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Chapter 16 Psychological Disorders. Quiz. Social nonconformity is the failure to conform to societal norms or the usual minimum standards for social conduct, culturally specific. Mood disorder is a major disturbance in mood or emotion, such as depression or mania or bipolarity.

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Chapter 16 Psychological Disorders

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Chapter 16 Psychological Disorders


Quiz

  • Social nonconformity is the failure to conform to societal norms or the usual minimum standards for social conduct, culturally specific.

  • Mood disorder is a major disturbance in mood or emotion, such as depression or mania or bipolarity.

  • Schizophrenia means having a split personality

  • Everyone who experiences the same traumatic event will experience PTSD.

  • Once someone is diagnosed with a major mental health disorder, they are considered crazy and there is not much that can be done to help them.


What is Normal?

  • Psychopathology: Scientific study of mental, emotional, and behavioral disorders; abnormal or maladaptive behavior

  • Subjective Discomfort: Subjective feelings of pain, unhappiness, or emotional distress

  • Statistical Abnormality: Having extreme scores on some dimension, such as intelligence, anxiety, or depression


What is Normal? Continued

  • Social Nonconformity: Disobeying societal standards for normal conduct; usually leads to destructive or self-destructive behavior

  • Situational Context: Social situation, behavioral setting, or general circumstances in which an action takes place

    • Is it normal to walk around strangers naked? If you are in a locker room and in the shower area, yes!


Cultural Relativity

  • Prepare a list of normal behaviors that involve interacting with other people

  • Who are they normal or abnormal for?

  • A man? A woman? A culture emphasizing passivity? A culture emphasizing aggression?

  • Judgments are made relative to the values of one’s culture


Fig. 16-1, p. 533


Statistical Abnormality

  • Estimate the number of parties you have attended in the last month.

  • Estimate the number of hours you have spent watching TV or using the computer (not for homework) in the last week

  • Estimate the number of hours you have spent with your family in the last week

  • What should define compulsive partying? Or other compulsive behavior?

  • What is the cutoff for being addicted to any of these behaviors?


Fig. 16-2, p. 536


Clarifying and Defining Abnormal Behavior (Mental Illness)

  • Maladaptive Behavior: Behavior that makes it difficult to function, to adapt to the environment, and to meet everyday demands

  • Mental Disorder: Significant impairment in psychological functioning

  • Those with mental illness lose the ability to adequately control thoughts, behaviors, or feelings


p. 533


General Risk Factors for Contracting Mental Illness

  • Social Conditions: Poverty, homelessness, overcrowding, stressful living conditions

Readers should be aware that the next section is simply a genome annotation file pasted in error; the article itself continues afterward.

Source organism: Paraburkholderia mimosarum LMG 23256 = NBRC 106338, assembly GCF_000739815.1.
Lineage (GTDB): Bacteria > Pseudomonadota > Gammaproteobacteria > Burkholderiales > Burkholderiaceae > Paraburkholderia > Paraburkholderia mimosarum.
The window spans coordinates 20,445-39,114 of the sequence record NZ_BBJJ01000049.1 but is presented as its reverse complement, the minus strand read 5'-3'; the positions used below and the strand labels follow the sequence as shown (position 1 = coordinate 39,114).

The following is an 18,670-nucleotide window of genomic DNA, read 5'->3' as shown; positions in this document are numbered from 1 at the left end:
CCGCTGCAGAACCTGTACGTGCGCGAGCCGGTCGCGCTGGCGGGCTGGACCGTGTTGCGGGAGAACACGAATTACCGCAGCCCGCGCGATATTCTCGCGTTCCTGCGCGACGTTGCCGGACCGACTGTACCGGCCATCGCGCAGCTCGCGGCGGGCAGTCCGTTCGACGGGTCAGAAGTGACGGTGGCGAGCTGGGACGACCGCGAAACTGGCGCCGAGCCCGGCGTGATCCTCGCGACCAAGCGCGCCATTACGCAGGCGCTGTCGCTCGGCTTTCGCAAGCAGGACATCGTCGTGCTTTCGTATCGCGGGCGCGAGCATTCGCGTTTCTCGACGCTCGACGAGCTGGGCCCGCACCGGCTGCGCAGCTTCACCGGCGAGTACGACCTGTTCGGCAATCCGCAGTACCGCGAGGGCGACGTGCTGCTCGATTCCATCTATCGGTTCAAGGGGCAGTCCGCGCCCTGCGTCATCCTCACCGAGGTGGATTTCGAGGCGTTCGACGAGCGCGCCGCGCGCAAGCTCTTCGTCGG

• Family Factors: Parents who are immature, mentally ill, abusive, or criminal; poor child discipline; severe marital or relationship problems

  • Psychological Factors: Low intelligence, stress, learning disorders

  • Biological Factors: Genetic defects or inherited vulnerabilities; poor prenatal care, head injuries, exposure to toxins, chronic physical illness, or disability


Insanity

  • Definition: A legal term; refers to an inability to manage one’s affairs or to be aware of the consequences of one’s actions

    • Those judged insane (by a court of law) are not held legally accountable for their actions

    • Can be involuntarily committed to a psychiatric hospital

    • Some movements today are trying to abolish the insanity plea and defense; desire to make everyone accountable for their actions

    • How accurate is the judgment of insanity?


Insanity

  • How do you define insanity?

  • DSM-IV TR definition: Interferes with daily functioning on the following 2 out of 5 of the following categories.

  • (page 312)

  • Legal Defense: When an accused person in a criminal prosecution to avoid liability for the commission of a crime because, at the time of the crime, the person did not appreciate the nature or quality or wrongfulness of the acts.


Antisocial Personality Disorder (APD)

  • A person who lacks a conscience (superego?); typically emotionally shallow, impulsive, selfish, and manipulative toward others

    • Oftentimes called psychopaths or sociopaths

  • Many are delinquents or criminals, but many are NOT crazed murderers displayed on television

  • Create a good first impression and are often charming

  • Cheat their way through life (e.g., Scott Peterson)


APD: Causes and Treatments

  • Possible Causes:

    • Childhood history of emotional deprivation, neglect, and physical abuse

    • Underarousal of the brain

  • Very difficult to effectively treat; will likely lie, charm, and manipulate their way through therapy


Anxiety-Based Disorders

  • Anxiety: Feelings of apprehension, dread, or uneasiness

  • Adjustment Disorders: When ordinary stress causes emotional disturbance and pushes people beyond their ability to effectively cope

    • Usually suffer sleep disturbances, irritability, and depression